Skip to content

Aristocracy

“Knight Security”, Newquay: psychedelic crash

"Knight Security" burglar alarm, Newquay  • Unlike yesterday's un-knightly seaside monogram, this one at least has a shield and some heraldic-looking "black letter" script. That's an illustration of a psychedelic VW camper van bumping into it, by the way – an unlikely crash caused by its location on a surf shop fascia in the not-very-paradisical surfie hub of Newquay. • Spotted: Bank Street, Newquay, Cornwall, TR7, England, 2012 • Politics: In the Liberal Democrat constituency of St. Austell and Newquay
“Knight Security”, Newquay: psychedelic crash

“Knight Guard Security”, Brighton: un-knightly logo

"Knight Guard Security" burglar alarm, Brighton • Boo, no picture of a knight on this one, or even a humble guard – just a rather decaying G thrust into the welcoming arms of a big fat K. A most un-knightly logo; and I've even got a version of this where they dropped the monogram completely. • Spotted: Gloucester Road, Brighton, East Sussex, BN1, England, 2010 • Politics: In the Green constituency of Brighton Pavilion
“Knight Guard Security”, Brighton: un-knightly logo

“Knighthood”, Tower Hamlets: tricky moves

"Knighthood" burglar alarm, Tower Hamlets • Pictured twice and named thrice, this shows a knight in the chess sense, renowned for its tricky moves. Or maybe the owner of this company actually does have (or hanker after) a knighthood – not impossible, as Sir Jules Thorn would attest, were he still alive. • Spotted: Blackwall Tunnel North Approach, Tower Hamlets, London, E3, England, 2006 • Politics: In the Labour constituency of Bethnal Green and Bow
“Knighthood”, Tower Hamlets: tricky moves

“Anglian”, Lowestoft: fish-fingery fellow

"Anglian" burglar alarm, Lowestoft • I used to fondly imagine this stencilled knight was some archaic reference to Anglia TV, left stranded high and dry in far-flung, fish finger-smelling Lowestoft. However the other day I drove past an office in equally fish-fingery Cornwall bearing this selfsame logo, so I now know it is a product of Anglian Homes, which isn't quite as exciting. • Spotted: Town centre, Lowestoft, Suffolk, NR32, England, 2007 • Politics: In the Conservative constituency of Waveney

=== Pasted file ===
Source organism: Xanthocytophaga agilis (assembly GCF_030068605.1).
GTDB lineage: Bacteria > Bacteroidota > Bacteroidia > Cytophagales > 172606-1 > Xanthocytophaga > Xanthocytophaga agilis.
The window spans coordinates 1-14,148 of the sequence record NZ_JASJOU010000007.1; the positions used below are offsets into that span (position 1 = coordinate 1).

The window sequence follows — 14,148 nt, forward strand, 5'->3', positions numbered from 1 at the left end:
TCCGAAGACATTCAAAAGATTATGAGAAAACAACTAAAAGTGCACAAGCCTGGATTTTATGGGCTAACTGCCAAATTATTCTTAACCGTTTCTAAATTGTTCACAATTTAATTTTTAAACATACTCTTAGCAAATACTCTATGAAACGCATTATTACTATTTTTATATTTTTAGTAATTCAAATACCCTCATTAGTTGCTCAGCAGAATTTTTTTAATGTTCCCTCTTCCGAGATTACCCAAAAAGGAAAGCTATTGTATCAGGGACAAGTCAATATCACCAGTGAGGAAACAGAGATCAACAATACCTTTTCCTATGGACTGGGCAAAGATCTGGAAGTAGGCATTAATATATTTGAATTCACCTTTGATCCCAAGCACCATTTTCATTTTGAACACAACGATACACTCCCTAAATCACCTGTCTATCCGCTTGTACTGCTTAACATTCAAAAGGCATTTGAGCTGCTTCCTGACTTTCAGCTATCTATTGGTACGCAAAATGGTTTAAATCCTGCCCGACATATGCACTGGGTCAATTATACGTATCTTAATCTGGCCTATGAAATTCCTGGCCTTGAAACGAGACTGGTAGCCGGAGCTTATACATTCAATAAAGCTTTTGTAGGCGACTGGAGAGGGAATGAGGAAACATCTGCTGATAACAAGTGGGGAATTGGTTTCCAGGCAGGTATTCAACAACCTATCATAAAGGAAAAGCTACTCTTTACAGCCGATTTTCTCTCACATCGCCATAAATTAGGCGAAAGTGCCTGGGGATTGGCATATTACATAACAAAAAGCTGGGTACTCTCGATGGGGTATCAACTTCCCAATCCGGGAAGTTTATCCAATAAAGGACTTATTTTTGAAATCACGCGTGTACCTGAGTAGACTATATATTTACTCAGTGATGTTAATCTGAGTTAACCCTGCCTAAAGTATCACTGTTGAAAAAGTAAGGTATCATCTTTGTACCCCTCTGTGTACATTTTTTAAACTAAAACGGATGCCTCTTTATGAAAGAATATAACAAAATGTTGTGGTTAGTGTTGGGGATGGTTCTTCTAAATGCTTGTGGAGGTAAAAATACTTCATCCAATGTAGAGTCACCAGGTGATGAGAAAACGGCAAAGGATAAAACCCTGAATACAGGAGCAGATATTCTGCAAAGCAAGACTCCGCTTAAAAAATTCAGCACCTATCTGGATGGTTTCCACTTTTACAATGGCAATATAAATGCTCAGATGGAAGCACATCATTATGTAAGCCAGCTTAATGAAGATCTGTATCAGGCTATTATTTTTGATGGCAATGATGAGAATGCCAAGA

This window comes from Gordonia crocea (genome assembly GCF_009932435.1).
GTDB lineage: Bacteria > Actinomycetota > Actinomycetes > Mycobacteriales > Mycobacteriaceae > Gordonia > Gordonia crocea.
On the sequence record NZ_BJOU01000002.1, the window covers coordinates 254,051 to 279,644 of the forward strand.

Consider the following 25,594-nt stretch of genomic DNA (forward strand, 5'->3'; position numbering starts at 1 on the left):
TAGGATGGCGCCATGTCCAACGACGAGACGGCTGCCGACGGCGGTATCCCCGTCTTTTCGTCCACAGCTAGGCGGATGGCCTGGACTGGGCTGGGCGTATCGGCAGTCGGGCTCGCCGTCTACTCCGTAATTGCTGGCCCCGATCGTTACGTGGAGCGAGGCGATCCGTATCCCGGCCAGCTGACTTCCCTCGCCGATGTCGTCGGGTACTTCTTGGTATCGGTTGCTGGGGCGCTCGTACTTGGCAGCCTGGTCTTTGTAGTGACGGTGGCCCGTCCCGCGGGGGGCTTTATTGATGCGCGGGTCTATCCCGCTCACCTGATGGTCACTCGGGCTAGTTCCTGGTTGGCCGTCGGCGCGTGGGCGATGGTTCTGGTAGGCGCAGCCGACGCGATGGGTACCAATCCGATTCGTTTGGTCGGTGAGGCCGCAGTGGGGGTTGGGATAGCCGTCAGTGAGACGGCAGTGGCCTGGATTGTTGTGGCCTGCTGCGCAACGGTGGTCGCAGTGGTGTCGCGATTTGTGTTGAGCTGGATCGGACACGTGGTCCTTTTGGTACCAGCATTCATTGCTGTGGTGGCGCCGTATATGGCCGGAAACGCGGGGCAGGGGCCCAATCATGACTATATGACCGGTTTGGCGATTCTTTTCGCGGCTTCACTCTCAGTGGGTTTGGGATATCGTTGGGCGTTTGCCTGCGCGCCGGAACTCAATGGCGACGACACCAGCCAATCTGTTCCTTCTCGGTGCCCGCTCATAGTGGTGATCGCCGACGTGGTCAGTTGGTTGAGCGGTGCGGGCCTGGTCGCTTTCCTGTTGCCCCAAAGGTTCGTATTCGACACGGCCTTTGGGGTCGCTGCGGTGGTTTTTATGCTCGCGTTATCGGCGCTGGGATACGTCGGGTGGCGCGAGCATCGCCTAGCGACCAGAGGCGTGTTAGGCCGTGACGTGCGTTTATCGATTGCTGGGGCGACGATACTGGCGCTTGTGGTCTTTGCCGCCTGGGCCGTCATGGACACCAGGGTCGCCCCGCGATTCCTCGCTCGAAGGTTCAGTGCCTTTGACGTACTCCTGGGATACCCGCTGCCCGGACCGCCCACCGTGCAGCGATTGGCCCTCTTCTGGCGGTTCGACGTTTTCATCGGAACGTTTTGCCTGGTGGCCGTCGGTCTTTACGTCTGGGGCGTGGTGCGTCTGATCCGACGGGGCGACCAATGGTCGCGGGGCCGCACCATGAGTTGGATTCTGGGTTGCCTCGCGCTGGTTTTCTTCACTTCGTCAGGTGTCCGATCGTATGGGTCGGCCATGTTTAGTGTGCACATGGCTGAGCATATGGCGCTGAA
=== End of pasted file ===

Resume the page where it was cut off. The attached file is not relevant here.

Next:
“Anglian”, Lowestoft: fish-fingery fellow

“Knight Installations”, Dorking: thrusting sword

"Knight Installations" burglar alarm, Dorking • This is brilliant – 1970s type framing a triumphal image of a knight in ceremonial armour, complete with plumed full-face visor, cloaked warhorse, St George's Cross jerkin and massive thrusting sword. So very Dorking, and so much more effective than a guard dog. • Spotted: Town centre, Dorking, Surrey, RH4, England, 2008 • Politics: In the Conservative constituency of Mole Valley
“Knight Installations”, Dorking: thrusting sword

“Knight Security Systems”, Islington: noble pun

"Knight Security Systems" burglar alarm, Islington • With their connotations of nobility, bravery and chivalry, and the happy pun on "night", knights are one of the most popular burglar alarm themes. This old example is so huge (see side view, below) it could even have a few mounted warriors lurking within it. • Spotted: Camden Passage, Islington, London, N1, England, 2011 • Politics: In the Labour constituency of Islington South and Finsbury
“Knight Security Systems”, Islington: noble pun

“Norman Security”, Lowestoft: fancy peerages